Special Response Team Lead; Nicholas Finch:
The single hardest task during an emergency was going to sleep. It was almost impossible. You walked out of the briefing with fire pumping through your veins. Enemies on the front. Civilians in trouble. Evacuations needed. And yet, two times out of three, your orders were to sleep. To be on call.
It made sense, in an abstract manner. If the response teams deployed everyone at once, there’d be no one well rested enough to take charge of the situation beyond the first twelve hours or so. Even combat forces needed sleep to be at their best.
Even so, Finch hated it. He’d been told to sleep when the elves attacked last year; only brought onto active work for the latter half of the event. Forcing the male to go to ground in central park. Helping the goblin teams dispose of the hunting birds in the aftermath.
He remembered every second of that supposed nap, eyes glued to his computer monitor, watching the updates come in. One confirmed kidnapping. Two. Three.
When the number hit five, he’d crushed his coffee cup.
There were some moments when agent Finch truly hated his job. This new assignment was one of them.
“A thirteen year old?” he asked, gazing at the image on his desk. “You want my team to take down a thirteen year old?”
The woman from the planning department shrugged.
“God no,” she replied. “Activating you against him would be a disaster. But we’re the government. We’re the ones who have to have a plan in place if everything goes to shit. And that’s what we want you to do. Figure out how to stop him if everything goes wrong.”
“He’s thirteen,” Finch replied, halfway between perplexed and insulted. “My team was trained for an inter-dimensional terror response, and you want us to come up with a kill plan for an adolescent civilian?”
The woman frowned.
“Did you see his surname?”
He glanced at the file again, and swore.
“His dad’s my fucking boss.”
“We know,” came the response. “That’s part of why you’re being called in. Normally, we’d rely on one of the Toranagas for this. But clearly, they’re not the right people for the job.”
Nick let out an aggrieved sigh, a residual note of stubbornness telling him to keep on fighting, even if he knew he had to do it.
“What makes you think he’s even a threat?”
His opposite number shrugged.
“We don’t,” she replied. “We have every reason to hope that he will never become a problem. But we’ve identified some side factors that pose additional risk.” Nick glanced up at her, and she started listing off items on her fingers. “First, he was molested about a year ago. It was quite traumatic, if the latter reports are to be believed. He was also actively targeted during the elvish raid-” Nick felt a momentary pang of guilt at that. “- and has been the target of at least one other attempted kidnapping that we know of.”
He began to object, but the woman wasn’t done.
“We also have evidence that he made unshielded contact with Father on at least two, possibly three occasions.”
Finch fell silent at that, his objections dying in his throat. He might have kept on fighting if the list was simply trauma. That was what the therapists were for. But this was Father. He glanced at the image on his desk, and winced.
Short. Slender. Androgynous. The kid was exactly Father’s type.
“What level of contact?” he asked.
The woman laughed. Nick didn’t really see the joke.
“A few minutes of exposure at Mount Sinai hospital,” she murmured, digging out her phone and flicking at the screen. “The contact was minimal, and he had enough protective supervision to ensure his safety. The incident we know less about is this one. One of the Toranagas’ students uploaded it last week.”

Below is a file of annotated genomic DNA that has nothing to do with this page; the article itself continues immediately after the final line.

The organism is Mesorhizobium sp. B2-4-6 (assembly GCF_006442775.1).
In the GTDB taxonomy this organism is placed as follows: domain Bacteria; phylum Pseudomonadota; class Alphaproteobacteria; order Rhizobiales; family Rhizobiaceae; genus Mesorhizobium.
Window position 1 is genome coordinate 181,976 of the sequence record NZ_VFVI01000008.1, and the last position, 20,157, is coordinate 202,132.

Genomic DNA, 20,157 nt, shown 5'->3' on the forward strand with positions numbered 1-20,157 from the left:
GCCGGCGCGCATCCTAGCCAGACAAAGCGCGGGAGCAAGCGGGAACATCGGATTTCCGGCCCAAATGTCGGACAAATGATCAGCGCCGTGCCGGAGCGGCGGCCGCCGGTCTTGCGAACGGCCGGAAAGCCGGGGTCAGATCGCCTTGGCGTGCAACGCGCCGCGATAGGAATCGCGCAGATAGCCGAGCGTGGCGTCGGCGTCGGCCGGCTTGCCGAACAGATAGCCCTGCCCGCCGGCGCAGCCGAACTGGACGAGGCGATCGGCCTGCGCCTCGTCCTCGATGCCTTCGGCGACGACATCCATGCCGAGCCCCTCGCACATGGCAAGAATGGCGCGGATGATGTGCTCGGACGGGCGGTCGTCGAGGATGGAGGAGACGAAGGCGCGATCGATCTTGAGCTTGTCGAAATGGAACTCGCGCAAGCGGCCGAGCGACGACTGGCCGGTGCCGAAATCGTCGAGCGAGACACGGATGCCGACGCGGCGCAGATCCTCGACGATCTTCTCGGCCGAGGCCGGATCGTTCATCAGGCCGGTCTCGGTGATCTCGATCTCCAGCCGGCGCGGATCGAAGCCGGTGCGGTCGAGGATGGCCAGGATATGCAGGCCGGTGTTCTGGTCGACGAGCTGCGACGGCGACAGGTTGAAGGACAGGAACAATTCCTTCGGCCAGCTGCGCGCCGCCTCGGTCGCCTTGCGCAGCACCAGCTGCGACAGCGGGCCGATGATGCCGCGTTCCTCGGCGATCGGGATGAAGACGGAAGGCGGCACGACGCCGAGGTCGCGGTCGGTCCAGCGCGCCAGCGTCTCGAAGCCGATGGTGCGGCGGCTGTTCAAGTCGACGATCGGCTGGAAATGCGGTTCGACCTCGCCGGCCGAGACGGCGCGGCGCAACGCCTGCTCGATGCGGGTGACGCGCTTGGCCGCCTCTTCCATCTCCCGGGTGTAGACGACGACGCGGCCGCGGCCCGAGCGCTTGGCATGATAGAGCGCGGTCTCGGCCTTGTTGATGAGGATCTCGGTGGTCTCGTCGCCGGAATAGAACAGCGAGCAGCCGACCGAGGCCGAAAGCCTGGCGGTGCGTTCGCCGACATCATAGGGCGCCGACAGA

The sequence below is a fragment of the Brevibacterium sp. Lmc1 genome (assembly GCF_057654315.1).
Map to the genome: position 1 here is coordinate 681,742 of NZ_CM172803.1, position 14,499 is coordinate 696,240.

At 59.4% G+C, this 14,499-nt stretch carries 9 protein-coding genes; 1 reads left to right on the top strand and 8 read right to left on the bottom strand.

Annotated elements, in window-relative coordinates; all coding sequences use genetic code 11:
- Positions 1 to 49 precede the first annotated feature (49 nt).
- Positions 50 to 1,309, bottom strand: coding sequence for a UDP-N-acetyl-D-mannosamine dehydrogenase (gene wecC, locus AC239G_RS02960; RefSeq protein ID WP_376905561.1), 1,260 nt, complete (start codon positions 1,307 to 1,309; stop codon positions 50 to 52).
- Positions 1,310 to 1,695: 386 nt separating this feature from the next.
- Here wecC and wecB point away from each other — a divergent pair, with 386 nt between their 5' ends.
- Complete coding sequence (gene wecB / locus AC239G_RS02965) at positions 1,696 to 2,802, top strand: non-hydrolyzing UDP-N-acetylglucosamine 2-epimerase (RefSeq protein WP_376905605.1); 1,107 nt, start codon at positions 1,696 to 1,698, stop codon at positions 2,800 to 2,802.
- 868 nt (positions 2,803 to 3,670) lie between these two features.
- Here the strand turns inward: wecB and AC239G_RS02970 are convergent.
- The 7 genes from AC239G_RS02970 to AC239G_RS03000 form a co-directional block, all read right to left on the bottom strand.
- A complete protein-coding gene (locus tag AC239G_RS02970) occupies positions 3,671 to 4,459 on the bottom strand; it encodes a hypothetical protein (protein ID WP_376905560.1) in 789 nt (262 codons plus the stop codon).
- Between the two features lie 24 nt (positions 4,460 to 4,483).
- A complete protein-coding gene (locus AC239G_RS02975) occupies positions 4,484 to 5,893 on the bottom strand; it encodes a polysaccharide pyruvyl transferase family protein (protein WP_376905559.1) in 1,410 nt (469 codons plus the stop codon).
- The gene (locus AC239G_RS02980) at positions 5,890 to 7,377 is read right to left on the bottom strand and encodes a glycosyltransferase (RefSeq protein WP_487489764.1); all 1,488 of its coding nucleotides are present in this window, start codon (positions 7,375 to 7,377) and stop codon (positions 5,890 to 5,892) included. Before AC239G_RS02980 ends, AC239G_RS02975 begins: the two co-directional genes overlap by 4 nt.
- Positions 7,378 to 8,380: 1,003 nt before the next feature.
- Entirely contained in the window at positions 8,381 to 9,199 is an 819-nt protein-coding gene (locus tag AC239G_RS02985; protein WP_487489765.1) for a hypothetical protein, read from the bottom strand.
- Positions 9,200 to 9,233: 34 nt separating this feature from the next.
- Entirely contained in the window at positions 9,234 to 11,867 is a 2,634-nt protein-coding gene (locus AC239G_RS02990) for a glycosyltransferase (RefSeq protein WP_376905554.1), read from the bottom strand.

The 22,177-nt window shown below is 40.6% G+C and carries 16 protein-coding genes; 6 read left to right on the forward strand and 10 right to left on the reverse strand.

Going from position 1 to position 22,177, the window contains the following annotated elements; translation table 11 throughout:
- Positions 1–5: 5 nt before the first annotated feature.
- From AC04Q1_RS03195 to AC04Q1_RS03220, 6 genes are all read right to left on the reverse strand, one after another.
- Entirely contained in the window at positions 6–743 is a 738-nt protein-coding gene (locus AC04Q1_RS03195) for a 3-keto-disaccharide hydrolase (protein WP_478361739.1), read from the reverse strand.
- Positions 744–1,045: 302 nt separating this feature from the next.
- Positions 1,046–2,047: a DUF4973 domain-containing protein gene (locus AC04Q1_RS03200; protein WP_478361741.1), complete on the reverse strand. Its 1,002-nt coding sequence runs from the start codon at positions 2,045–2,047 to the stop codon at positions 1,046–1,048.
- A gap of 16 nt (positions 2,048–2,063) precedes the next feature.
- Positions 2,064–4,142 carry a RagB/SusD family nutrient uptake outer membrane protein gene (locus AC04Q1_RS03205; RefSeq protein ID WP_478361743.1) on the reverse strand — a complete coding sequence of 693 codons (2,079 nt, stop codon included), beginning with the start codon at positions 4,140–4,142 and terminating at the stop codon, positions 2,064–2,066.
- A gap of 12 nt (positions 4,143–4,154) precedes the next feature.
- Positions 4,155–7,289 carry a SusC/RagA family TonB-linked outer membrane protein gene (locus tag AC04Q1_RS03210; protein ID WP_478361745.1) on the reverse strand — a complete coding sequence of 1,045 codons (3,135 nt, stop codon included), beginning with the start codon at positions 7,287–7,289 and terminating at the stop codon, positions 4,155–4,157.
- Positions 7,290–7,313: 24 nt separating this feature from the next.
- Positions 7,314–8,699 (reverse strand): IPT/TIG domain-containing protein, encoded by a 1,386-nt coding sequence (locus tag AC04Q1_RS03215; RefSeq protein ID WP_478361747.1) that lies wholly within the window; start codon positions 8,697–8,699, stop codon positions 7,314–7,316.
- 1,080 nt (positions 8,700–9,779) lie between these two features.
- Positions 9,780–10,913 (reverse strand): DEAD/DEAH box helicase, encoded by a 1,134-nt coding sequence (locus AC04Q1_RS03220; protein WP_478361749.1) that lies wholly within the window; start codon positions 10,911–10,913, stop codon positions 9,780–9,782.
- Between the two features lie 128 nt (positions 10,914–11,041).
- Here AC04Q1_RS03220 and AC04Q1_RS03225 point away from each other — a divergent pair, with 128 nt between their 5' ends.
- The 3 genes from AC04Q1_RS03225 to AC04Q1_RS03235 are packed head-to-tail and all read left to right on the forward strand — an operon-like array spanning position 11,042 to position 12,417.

She passed the phone across Finch’s desk, and he took it.
It was set to a youtube video, only thirty seconds long. He pressed play.
A few seconds of top down footage on an empty stretch of wall. Then a muffled thump, before the wall exploded outwards with a crash. The camera panned away from the wall for a moment, just long enough to catch the freshly made hole in the building opposite. A brief glimpse of the legs of whoever was holding the camera as they dropped the three or four storeys to ground level. A few seconds of incomprehensible shaking as the person crossed the gap, then the camera steadied, now focused on a bedraggled looking man, embedded in the side of a rusted heavy goods vehicle, blood trickling slowly from his temple.
Finch paused the video, and looked closer.
“… And we’re sure that’s Father?” he asked. “Man’s a shapeshifter after all. He could’ve-”
“The form’s consistent with what Father has looked like for the last few years,” came the response. “And there aren’t many other people in New York who could’ve survived the blast.”
He nodded, then resumed the feed.
A single arm reached out from behind the camera, took Father by the shoulder, then wrenched his body free of the broken chassis, his shields flaring faintly all the while. There was something very satisfying about seeing the bastard half-concussed.
A few more seconds of shakycam, then the feed settled on the hole in the factory wall, this time viewed from ground level.
At first, Nick struggled to make out the interior in the gloom; then James Toranaga floated forward, tourmaline mist rising from his eyes.
The sound quality was terrible. Finch couldn’t make out the first few words.
“-ever hurt my friend, I will hurt you. Got it?”
Finch fought down a grin.
“I like this kid.”
“Noted,” his opposite number replied with a smirk. “But the fact remains. He has had at least one meeting with Father in which there were no witnesses, and for which he had no protection. That, on its own, is enough to consider him compromised.”
“Can’t say I disagree,” he admitted, passing back the phone. “What are the parameters?”
“Complicated,” came the reply. “This boy attends school with some of the most important magical children in the country, and has the rough destructive potential of an M1 Abrams tank. You are advised to consider this a mission of national security. Your team is to figure out how to incapacitate him-” she raised a finger up between them. “-without pissing off his entire family.”
Nick gave her a slow nod.
“Okay,” he murmured. “What’s my cover?”